Our adventures in Skeleton Coast

Every corner of the world is visited by tourists. Therefore, it can be so nice to be at a beautiful location without any other tourists. Not that we are shy or unsociable, it is just that we enjoy the emptiness of some location. We, for example, really loved to visit the Skeleton Coast in Namibia.

We had spend a number of days in Etosha national Park and planned to drive to Swakopmund. You can take the normal highway, which will bring you in about 3 hours to Swakopmund. However, we preferred to take a detour via Skeleton Coast. A detour that would take approximately three days. We packed our car with the necessary groceries in Outjo and stored an extra jerry can with petrol in the trunk of our car. The next three days we would be leaving civilization behind. Far behind.

The road from Outjo to Khorixas is a long and very straight (read: tiring) gravel road. We made a short stop to see the Vingerklip, a sole pinnacle in the desolated landscape.


Not really spectacular, but at least were able to get out of the car for a second. On the way back to the main road (the gravel road to Khorixas), a bird decided that our radiator was the perfect spot to commit suicide. The poor bastard! We had to remove it using branches, luckily our radiator wasn't damaged.

Bird stuck in car

Closer to Khorixas, the landscape started to change. We, for example, had to drive through a number of (dry) river beds. Sometimes these river beds were so deep, that the front of the car hit the ground. Therefore, we couldn't make much speed, but late in the afternoon we finally arrived in Khorixas.

The next day, we continued towards the Skeleton Coast. First, however, we made a stop at the Petrified Forest. Here, we saw fifty trees that turned into rock. What is so special about that, one might ask. Well, the trees have no roots. So they think that the trees reached this location during a flood. We couldn't image that the entire area was flooded, but apparently it was, many years ago. But after the tenth tree, we had seen it. Sorry to say, but a tree is a tree...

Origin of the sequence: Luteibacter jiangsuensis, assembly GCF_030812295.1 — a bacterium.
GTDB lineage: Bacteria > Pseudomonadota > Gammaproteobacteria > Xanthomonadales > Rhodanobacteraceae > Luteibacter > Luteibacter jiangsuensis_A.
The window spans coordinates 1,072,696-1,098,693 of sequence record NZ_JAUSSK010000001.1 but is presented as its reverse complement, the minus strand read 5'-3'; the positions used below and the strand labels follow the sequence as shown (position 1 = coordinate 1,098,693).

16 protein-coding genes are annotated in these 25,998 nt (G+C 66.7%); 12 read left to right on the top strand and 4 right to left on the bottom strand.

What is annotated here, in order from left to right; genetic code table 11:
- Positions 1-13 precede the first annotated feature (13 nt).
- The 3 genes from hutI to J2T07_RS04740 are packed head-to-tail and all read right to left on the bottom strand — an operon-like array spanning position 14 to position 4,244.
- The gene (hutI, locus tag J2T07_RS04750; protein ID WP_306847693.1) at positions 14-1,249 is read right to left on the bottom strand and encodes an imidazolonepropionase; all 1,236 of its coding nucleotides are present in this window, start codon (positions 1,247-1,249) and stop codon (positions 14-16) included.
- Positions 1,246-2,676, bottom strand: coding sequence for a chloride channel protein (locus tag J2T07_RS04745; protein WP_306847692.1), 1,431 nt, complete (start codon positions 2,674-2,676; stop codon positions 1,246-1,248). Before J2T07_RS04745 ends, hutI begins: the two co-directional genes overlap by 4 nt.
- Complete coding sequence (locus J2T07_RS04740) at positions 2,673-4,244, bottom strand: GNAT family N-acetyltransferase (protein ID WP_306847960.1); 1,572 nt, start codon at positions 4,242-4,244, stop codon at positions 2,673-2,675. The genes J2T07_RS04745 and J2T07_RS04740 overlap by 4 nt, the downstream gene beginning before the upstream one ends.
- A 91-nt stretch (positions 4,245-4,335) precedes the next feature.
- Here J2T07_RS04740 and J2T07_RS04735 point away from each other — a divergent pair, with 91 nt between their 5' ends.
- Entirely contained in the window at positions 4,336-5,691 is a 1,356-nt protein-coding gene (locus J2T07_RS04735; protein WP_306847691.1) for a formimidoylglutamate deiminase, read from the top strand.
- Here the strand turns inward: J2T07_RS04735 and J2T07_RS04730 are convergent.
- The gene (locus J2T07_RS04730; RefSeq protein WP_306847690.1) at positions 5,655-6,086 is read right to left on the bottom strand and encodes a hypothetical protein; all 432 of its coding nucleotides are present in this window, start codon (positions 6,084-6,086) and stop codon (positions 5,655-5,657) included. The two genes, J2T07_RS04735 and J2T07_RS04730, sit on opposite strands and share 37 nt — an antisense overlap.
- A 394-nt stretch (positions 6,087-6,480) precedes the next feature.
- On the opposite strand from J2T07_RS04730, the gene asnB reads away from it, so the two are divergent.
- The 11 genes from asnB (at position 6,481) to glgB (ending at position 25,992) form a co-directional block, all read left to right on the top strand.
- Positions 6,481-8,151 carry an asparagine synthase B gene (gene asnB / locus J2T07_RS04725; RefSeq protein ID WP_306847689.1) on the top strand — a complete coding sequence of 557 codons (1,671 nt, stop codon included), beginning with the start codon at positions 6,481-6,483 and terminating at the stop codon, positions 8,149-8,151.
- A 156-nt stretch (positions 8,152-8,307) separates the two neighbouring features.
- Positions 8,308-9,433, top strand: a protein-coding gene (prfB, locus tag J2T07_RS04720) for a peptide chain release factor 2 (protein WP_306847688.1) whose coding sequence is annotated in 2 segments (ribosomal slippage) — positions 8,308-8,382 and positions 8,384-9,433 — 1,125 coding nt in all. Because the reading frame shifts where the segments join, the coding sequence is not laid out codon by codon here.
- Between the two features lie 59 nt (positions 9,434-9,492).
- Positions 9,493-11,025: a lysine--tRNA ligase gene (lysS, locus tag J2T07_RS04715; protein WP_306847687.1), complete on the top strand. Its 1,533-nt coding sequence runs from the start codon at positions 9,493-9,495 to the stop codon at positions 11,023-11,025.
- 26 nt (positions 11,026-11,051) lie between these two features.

Empty road at the Skeleton Coast in Namibia

Back on the road, the desolate landscape was getting even more desolate. Did we see some bushes earlier that day, we didn't see one in the afternoon. Everything was just sand. Everywhere sand. We had to negotiate a number of mountain passes. Our two-wheel drive car had some difficulty driving these mountain passes. In one occasion, we even had to go back to the first gear in order to be able to move on. But we and more importantly: the car managed! And then suddenly, in the desolate and empty landscape, we reached a building: the Springbokwasser Gate. Our way into Skeleton Coast. Because the area is so desolate, everybody need to register when entering and when leaving the park. So we completed all registers, had a chat with the local security officer and continued our way.